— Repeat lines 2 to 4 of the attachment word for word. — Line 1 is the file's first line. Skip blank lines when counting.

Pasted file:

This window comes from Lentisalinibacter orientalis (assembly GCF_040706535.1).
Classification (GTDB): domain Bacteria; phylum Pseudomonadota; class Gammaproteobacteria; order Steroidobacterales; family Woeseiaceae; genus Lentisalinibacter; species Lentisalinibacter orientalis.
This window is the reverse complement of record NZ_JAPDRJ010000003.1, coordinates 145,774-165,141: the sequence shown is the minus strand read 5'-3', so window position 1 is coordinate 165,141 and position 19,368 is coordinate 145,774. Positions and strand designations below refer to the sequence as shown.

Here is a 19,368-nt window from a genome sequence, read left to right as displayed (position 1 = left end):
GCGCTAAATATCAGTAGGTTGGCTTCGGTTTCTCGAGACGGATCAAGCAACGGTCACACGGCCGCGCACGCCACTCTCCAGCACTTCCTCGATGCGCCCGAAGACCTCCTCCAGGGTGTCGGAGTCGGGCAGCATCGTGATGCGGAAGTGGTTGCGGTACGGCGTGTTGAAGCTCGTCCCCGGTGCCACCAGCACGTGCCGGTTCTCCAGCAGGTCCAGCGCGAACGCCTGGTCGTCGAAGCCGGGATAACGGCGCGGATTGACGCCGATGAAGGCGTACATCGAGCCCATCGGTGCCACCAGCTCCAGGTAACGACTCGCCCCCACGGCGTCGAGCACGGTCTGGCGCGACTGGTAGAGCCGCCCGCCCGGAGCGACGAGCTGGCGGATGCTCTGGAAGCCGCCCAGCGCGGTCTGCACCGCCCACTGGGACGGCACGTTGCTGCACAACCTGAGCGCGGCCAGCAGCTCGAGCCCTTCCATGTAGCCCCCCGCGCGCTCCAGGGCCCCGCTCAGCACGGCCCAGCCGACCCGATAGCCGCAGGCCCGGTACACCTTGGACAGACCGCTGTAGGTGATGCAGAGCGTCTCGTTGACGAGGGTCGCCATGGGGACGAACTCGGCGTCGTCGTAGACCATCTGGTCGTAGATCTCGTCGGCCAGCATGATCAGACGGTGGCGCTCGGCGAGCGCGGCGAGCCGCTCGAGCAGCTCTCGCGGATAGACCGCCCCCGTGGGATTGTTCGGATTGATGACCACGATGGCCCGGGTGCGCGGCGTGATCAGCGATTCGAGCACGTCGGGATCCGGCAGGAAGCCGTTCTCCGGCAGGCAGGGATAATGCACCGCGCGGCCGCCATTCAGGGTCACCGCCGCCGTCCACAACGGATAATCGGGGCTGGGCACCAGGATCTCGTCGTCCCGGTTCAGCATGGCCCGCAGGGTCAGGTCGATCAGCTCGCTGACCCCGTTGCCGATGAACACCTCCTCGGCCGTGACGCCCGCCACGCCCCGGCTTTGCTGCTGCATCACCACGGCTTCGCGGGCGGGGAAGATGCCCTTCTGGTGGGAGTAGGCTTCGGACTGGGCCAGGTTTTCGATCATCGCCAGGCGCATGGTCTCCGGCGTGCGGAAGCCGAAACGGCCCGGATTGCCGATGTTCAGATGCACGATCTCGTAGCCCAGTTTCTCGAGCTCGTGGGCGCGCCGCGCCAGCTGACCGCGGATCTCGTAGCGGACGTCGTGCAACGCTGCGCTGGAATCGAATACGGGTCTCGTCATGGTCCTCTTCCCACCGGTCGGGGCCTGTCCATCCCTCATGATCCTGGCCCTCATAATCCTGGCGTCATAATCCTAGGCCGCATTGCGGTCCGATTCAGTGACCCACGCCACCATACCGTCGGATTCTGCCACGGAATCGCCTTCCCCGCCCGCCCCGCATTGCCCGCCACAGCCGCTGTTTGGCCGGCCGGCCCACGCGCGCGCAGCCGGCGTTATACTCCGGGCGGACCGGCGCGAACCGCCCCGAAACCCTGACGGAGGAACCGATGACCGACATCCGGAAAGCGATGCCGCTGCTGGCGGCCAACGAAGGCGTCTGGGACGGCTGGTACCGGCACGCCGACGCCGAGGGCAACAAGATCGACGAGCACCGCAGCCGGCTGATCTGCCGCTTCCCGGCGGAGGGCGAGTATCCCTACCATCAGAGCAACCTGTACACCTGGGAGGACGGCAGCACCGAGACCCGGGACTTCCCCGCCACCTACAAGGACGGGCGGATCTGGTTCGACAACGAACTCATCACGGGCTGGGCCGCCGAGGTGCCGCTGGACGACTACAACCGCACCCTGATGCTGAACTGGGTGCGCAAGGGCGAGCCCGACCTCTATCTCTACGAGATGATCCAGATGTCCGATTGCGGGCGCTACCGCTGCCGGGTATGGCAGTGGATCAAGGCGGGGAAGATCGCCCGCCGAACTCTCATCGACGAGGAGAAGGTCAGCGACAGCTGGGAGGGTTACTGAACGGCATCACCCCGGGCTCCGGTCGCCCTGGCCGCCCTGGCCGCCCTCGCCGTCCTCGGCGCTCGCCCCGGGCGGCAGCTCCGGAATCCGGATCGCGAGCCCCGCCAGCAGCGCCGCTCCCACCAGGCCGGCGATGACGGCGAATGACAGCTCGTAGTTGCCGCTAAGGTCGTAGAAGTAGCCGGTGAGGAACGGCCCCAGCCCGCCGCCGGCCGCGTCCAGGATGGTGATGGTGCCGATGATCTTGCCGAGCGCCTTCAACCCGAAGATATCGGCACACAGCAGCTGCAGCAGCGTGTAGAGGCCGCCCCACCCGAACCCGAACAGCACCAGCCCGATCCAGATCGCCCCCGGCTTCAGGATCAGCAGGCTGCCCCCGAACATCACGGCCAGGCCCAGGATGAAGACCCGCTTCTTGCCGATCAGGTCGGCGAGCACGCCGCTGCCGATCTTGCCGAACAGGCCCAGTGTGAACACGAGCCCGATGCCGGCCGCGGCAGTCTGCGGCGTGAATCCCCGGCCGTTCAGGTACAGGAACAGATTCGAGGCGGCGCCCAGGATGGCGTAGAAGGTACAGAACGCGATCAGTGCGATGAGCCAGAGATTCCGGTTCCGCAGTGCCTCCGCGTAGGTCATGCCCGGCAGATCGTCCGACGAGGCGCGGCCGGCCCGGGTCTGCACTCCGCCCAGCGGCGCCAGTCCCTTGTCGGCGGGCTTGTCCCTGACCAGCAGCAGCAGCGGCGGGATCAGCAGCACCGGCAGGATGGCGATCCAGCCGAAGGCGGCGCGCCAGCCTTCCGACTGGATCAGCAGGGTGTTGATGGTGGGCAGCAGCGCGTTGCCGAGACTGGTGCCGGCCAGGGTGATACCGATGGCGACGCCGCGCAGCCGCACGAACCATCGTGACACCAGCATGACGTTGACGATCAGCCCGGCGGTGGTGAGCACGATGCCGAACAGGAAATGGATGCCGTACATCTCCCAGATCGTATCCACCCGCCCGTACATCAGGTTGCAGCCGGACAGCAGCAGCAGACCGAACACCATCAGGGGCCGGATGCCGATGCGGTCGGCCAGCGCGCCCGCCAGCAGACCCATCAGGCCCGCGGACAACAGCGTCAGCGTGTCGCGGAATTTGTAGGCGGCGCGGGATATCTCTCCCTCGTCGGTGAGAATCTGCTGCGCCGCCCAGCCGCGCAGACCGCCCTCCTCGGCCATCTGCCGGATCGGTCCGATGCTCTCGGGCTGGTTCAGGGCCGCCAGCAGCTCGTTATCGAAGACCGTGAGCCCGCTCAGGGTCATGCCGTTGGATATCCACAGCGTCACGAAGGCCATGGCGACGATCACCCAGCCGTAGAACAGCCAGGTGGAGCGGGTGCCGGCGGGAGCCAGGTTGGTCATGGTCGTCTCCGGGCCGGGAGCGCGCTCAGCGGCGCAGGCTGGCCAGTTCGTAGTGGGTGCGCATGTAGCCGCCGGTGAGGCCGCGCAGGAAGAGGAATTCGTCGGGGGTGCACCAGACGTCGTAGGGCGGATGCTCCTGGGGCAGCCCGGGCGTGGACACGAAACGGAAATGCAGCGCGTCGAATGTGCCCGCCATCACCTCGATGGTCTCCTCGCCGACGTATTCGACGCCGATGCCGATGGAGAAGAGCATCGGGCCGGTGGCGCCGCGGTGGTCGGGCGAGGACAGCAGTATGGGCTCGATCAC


Classification (GTDB): domain Bacteria; phylum Pseudomonadota; class Gammaproteobacteria; order Steroidobacterales; family Woeseiaceae; genus Lentisalinibacter; species Lentisalinibacter orientalis.
This window is the reverse complement of record NZ_JAPDRJ010000003.1, coordinates 145,774-165,141: the sequence shown is the minus strand read 5'-3', so window position 1 is coordinate 165,141 and position 19,368 is coordinate 145,774. Positions and strand designations below refer to the sequence as shown.

Here is a 19,368-nt window from a genome sequence, read left to right as displayed (position 1 = left end):